We had only walked and talked for a handful of minutes when his fingertips started to brush my forearm, then, in the Apple store, they began to nip puppyishly at my hip. We ran into a woman he knew who talked a lot and had just gotten back from Sundance where she and he mutually knew people. At the end of their conversation, he repeated to her something I’d said jokingly about the fountain, which made her laugh, and I felt a thin blanket of approval settle around my shoulders.

MM and I then found our way to a small restaurant and weaseled a table, even though we were only ordering coffee, and talked about our ex-spouses, how friendly we were with them, and how great it was to “get to the other side of it,” meaning you no longer wanted to have sex with them and you no longer cared whether they were having sex with anyone else. He asked me at the end of coffee if I wanted to have dinner, and then there was some blackberrying to be done to find a table at a decent spot at such late notice, but this was his kind of challenge and he reserved one with no great effort at The Little Door.

During dinner he went to the restroom and kissed me on his way back to his seat. “Am I allowed to do that?” He paused, his eyes shining again behind those glinting frames. “I guess I am.” When he sat down, he took my hand and held it between the two of his in a warm, pressed sandwich.

The next morning he called and invited me to “swing by” his apartment—a large and bland and faux Spanish style monstrosity, just around the corner from Rodeo Drive— for coffee. I made an excuse about having to drive west anyway, and I refused to even look in the mirror before I left. I wore low-slung jeans on and a tight nipple-popping top, and he came to the door in Adidas sweatpants and no shirt. We almost looked like teens with nothing better to do than curl up in a deep expensive couch and keep each other aroused all day. As soon as we kissed, he got hard. I clutched his dick like a bouquet while I licked and sucked his ribbon lips, but it wasn’t long before I was ready to leave. The luxe apartment, or maybe it was the entire neighborhood, was killing the vibe.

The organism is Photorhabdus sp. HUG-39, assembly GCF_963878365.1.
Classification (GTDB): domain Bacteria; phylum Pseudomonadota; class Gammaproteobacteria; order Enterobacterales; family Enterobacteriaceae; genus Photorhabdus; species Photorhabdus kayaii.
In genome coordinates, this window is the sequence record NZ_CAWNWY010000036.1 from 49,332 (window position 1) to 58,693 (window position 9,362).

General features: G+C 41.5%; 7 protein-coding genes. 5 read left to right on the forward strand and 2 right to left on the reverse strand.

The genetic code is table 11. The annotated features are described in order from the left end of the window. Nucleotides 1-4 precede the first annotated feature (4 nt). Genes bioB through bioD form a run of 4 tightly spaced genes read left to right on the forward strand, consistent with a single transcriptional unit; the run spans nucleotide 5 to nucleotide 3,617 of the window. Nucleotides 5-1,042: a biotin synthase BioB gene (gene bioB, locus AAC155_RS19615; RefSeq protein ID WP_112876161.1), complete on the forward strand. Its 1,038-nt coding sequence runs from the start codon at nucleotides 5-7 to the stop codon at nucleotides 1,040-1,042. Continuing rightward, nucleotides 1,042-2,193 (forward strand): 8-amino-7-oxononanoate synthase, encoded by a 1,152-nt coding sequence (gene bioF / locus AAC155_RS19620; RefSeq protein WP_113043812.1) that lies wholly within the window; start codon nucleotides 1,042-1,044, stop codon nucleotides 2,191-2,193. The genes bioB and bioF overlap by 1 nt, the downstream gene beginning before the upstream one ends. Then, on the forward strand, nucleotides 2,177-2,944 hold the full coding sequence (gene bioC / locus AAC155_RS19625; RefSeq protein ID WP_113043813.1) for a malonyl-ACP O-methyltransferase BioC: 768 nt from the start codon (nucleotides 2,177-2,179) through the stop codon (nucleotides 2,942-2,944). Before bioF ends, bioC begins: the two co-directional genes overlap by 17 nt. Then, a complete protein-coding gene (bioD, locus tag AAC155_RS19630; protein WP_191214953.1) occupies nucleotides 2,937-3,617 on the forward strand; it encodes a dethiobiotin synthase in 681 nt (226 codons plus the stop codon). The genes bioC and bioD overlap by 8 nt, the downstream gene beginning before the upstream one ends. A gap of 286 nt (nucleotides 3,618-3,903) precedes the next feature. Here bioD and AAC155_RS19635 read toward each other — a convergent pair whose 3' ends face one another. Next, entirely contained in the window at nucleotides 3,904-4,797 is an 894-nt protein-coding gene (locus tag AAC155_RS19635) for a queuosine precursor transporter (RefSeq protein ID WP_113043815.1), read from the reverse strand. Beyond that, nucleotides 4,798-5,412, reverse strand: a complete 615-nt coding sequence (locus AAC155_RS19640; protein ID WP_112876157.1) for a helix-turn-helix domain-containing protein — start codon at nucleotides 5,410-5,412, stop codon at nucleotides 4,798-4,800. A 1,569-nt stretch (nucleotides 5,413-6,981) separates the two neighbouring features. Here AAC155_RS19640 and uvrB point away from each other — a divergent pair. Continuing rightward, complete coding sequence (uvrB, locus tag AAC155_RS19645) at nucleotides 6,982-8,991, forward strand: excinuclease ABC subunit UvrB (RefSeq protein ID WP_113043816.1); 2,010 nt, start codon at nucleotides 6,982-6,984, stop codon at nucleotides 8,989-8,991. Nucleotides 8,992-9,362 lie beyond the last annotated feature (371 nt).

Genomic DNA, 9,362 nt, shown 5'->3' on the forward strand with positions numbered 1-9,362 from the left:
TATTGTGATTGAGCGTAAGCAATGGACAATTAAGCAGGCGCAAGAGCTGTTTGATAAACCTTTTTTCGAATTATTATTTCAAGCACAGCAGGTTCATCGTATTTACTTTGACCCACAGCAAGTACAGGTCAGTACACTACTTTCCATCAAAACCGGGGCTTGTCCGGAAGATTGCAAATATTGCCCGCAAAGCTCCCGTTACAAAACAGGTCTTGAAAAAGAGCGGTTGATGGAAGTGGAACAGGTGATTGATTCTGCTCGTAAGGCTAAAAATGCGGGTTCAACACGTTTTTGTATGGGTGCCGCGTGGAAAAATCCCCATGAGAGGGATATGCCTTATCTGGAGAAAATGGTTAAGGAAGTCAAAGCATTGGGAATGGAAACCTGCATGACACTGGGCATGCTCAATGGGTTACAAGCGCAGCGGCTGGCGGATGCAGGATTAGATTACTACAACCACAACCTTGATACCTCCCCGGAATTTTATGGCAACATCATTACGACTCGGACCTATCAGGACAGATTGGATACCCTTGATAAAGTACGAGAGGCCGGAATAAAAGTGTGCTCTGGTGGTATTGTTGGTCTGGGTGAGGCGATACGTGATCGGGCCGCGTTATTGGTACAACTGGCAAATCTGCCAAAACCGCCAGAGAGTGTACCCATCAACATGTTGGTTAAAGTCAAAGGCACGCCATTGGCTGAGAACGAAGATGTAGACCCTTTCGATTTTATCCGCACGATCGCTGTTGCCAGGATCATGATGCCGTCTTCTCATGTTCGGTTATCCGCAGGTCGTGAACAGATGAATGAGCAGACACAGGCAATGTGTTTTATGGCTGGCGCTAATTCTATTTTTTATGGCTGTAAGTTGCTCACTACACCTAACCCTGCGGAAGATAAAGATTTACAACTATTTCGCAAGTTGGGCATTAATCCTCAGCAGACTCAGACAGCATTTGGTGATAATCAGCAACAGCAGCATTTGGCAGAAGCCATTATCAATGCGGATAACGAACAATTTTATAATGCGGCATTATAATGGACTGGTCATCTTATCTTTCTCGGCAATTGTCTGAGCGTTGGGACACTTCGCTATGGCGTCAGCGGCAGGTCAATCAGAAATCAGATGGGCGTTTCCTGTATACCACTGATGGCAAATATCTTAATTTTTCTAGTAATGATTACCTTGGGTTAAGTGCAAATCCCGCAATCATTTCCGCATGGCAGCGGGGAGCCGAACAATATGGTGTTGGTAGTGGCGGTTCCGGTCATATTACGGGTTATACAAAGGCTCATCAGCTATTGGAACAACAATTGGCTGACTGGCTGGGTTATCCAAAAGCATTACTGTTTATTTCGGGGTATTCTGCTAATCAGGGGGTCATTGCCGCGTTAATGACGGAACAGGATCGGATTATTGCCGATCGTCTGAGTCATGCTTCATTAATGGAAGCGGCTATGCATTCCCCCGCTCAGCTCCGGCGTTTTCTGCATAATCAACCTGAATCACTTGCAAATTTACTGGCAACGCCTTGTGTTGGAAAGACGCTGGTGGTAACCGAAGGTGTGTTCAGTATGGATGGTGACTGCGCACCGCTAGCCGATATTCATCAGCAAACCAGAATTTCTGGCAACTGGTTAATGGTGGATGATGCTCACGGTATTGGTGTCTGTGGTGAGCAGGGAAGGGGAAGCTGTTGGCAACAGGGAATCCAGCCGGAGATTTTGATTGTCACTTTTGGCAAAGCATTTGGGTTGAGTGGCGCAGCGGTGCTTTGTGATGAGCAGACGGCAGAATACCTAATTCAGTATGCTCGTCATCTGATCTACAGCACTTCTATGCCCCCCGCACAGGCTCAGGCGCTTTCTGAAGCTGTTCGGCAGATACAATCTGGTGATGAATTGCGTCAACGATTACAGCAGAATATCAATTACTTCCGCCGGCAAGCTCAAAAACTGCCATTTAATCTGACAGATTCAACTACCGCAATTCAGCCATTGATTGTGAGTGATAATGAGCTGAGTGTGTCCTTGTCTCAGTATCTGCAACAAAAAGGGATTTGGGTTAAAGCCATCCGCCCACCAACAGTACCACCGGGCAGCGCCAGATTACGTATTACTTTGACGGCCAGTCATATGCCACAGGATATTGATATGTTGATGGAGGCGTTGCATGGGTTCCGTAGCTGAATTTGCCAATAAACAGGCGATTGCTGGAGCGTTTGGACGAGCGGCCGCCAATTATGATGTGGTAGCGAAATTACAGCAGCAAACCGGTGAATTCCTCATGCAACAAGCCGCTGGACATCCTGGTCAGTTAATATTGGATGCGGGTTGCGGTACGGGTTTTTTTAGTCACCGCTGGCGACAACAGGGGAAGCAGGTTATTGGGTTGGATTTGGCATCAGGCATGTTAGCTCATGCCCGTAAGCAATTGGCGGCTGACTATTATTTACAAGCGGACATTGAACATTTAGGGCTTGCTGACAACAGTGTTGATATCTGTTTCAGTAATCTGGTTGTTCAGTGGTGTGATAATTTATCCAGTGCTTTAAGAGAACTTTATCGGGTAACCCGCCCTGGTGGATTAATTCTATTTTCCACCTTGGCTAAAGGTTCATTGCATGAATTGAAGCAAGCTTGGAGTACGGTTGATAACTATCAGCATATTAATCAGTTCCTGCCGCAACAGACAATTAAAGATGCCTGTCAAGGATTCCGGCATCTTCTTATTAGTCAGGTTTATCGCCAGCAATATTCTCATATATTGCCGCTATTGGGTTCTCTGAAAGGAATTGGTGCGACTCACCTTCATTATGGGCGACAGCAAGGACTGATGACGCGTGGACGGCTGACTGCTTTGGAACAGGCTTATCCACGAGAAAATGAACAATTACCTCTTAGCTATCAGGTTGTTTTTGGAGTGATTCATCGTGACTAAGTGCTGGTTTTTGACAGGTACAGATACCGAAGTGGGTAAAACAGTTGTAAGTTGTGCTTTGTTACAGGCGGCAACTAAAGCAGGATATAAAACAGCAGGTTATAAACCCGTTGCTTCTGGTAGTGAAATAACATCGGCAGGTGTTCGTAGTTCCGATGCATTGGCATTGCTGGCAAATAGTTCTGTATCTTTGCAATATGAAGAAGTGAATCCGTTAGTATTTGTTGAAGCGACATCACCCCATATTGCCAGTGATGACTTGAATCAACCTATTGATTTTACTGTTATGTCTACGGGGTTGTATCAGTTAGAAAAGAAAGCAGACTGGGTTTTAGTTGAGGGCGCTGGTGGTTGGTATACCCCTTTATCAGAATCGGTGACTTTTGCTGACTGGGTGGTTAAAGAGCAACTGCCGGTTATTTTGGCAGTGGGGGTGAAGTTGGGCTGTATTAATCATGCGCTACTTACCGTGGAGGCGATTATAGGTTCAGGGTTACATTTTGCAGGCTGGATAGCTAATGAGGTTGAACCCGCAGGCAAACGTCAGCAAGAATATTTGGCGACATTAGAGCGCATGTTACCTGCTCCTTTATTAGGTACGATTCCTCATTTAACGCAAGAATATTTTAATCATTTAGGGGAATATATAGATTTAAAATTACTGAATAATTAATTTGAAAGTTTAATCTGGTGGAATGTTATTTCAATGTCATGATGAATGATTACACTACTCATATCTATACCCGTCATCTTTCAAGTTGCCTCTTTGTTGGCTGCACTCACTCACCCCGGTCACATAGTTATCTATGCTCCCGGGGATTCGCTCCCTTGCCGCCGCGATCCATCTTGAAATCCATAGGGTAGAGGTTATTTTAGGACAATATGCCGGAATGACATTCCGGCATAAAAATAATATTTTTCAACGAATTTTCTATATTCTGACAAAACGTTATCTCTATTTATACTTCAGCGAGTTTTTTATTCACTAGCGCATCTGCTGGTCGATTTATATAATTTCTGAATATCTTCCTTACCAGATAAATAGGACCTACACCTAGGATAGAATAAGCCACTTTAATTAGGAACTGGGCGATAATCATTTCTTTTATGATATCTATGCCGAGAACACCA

It took, in fact, a few more dinners—a tower of smoking ice artfully encrusted with lobster and crab legs, then an Italian feast drowning in olive oil that made his small mouth glisten—before I found myself below him in his California King, watching his compact, smooth body banking against mine. And it took him stopping and asking with likable directness, “This isn’t doing anything for you, is it?” before I let myself admit that sex with a minor mogul was not as exciting as I’d hoped.